Re: [linux-pm] [RFC] userland swsusp

From: Pavel Machek
Date: Sun Nov 20 2005 - 17:09:48 EST


> > > > > Just for info: If this goes in, Red Hat/Fedora kernels will fork
> > > > > swsusp development, as this method just will not work there.
> > > > > (We have a restricted /dev/mem that prevents writes to arbitary
> > > > > memory regions, as part of a patchset to prevent rootkits)
> > > >
> > > > Perhaps it is trying to tell you that you should be using SELinux rules
> > > > not kernel hacks for this purpose ?
> > >
> > > I don't think selinux can give you the granularity to say
> > > "process can access this bit of the file only", at least not yet.
> > >
> > > Even if that was capable however, it still doesn't solve the problem.
> > > Pavel's implementation wants to write to arbitary address spaces, which is
> > > what we're trying to prevent. The two are at odds with each other.
> >
> > I do not think thats a security problem. By definition, suspending code
> > can change arbitrary things in memory -- it could just write image with
> > changes it desires, then resume from it. Whether this code is in kernel
> > or not, it has to be trusted.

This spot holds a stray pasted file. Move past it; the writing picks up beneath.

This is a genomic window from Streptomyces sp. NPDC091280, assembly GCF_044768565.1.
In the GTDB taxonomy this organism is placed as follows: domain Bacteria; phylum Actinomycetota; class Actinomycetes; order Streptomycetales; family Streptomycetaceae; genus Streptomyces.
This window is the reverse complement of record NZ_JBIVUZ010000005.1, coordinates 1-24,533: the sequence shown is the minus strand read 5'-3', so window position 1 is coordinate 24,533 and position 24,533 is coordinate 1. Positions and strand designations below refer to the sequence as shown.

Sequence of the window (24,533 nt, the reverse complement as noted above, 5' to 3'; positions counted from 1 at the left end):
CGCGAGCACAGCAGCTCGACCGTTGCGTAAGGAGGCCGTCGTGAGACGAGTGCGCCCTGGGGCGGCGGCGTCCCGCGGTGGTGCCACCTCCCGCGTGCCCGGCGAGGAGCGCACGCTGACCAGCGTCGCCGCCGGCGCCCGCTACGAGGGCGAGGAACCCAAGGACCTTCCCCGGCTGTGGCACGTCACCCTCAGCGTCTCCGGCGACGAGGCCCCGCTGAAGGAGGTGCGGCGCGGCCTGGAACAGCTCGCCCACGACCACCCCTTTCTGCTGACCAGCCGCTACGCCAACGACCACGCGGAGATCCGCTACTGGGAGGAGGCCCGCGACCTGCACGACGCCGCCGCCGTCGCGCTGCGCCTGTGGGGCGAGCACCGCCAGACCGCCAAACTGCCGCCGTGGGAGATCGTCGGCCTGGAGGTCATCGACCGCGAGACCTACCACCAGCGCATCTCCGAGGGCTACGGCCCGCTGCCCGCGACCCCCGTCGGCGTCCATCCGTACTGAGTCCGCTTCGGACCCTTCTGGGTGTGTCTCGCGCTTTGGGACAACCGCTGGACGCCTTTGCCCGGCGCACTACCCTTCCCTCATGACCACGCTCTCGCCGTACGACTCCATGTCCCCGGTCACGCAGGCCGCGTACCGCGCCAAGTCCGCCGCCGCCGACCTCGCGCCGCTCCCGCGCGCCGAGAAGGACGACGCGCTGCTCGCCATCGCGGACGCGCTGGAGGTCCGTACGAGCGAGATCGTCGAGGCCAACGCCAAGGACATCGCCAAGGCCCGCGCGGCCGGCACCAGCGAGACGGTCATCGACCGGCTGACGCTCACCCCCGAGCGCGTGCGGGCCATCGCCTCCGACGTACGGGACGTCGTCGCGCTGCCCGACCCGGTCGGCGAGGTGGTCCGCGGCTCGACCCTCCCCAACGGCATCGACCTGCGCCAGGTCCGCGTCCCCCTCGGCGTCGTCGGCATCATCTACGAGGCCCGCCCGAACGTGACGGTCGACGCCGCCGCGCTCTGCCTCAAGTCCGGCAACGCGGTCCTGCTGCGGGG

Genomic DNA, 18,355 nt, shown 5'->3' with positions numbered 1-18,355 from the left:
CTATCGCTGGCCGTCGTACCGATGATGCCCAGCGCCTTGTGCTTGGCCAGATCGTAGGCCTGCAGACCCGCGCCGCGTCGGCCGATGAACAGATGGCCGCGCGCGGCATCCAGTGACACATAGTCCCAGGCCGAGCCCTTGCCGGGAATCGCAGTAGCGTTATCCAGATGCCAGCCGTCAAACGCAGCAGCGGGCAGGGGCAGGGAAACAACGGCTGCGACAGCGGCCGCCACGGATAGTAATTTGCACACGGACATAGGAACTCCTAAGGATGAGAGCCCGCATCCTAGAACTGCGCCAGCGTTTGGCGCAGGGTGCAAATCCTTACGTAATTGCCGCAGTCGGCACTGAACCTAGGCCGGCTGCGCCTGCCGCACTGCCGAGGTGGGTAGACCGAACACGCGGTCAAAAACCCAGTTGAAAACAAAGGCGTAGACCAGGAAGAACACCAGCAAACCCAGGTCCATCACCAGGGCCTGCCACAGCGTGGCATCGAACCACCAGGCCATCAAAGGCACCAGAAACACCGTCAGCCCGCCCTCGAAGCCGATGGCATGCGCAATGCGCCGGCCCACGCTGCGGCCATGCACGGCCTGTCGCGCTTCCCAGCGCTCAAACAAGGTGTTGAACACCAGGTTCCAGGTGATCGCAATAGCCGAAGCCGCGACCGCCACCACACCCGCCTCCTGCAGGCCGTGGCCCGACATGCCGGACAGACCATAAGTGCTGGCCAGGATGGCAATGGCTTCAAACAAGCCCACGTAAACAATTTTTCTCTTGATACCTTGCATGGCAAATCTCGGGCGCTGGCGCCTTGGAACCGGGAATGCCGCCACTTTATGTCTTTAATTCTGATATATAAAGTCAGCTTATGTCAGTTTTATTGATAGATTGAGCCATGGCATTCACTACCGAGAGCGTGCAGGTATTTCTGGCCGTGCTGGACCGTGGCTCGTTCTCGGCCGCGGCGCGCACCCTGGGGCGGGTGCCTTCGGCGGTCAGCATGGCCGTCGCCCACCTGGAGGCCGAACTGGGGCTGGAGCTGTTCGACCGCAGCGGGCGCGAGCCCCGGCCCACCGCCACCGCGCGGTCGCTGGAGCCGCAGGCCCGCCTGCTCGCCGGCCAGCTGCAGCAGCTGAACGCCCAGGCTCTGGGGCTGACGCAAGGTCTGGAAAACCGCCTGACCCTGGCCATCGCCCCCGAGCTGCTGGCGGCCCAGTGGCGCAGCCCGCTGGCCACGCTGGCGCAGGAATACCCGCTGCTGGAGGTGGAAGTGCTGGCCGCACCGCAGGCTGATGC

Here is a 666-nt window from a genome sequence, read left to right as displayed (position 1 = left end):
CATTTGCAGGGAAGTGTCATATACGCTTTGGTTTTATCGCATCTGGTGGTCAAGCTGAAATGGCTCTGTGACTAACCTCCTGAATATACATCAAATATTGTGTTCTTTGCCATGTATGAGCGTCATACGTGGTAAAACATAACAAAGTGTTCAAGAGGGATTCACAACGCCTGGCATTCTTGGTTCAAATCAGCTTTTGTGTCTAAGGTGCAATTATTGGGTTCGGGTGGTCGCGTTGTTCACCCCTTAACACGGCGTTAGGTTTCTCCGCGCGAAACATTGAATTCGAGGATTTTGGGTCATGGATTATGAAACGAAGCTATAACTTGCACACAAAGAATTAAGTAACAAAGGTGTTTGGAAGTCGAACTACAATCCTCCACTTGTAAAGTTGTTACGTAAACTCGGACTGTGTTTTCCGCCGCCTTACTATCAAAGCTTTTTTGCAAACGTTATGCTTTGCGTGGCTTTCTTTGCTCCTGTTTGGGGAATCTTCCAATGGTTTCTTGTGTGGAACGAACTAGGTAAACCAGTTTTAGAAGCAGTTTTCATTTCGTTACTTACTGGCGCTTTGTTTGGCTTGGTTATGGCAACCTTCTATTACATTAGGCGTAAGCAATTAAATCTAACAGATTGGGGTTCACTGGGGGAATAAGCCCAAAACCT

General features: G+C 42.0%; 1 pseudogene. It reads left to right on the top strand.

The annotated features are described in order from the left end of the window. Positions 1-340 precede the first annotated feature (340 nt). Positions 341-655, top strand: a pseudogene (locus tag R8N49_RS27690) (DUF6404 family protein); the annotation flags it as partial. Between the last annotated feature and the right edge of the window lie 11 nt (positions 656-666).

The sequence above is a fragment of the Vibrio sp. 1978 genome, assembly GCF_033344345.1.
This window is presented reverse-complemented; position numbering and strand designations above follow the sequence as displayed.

> Stop thinking about the suspend usage case for a minute.
> With your proposed changes, an attacker can scribble over random
> bits of /dev/mem without suspending in order to do whatever he
> wants.

Well, without my changes, an attacker can scribble over random bits of
memory, too; I was not the one that introduced /dev/mem :-).

> With what we have in-kernel, and a restricted /dev/mem, achieving the
> attack you mention is a lot less feasible, as the attacker has no access
> to the memory being written out to the suspend partition, even as root.
> Even if they did, people tend to notice boxes shutting down pretty quickly
> making this a not-very-stealthy attack.

Can I read somewhere about security model you are using? Would it be
enough to restrict /dev/[k]mem to those people that have right to
update kernel anyway? Or your approach is "noone, absolutely noone has
right to modify running kernel"? [Do you still use loadable modules?]


Thanks, Sharp!
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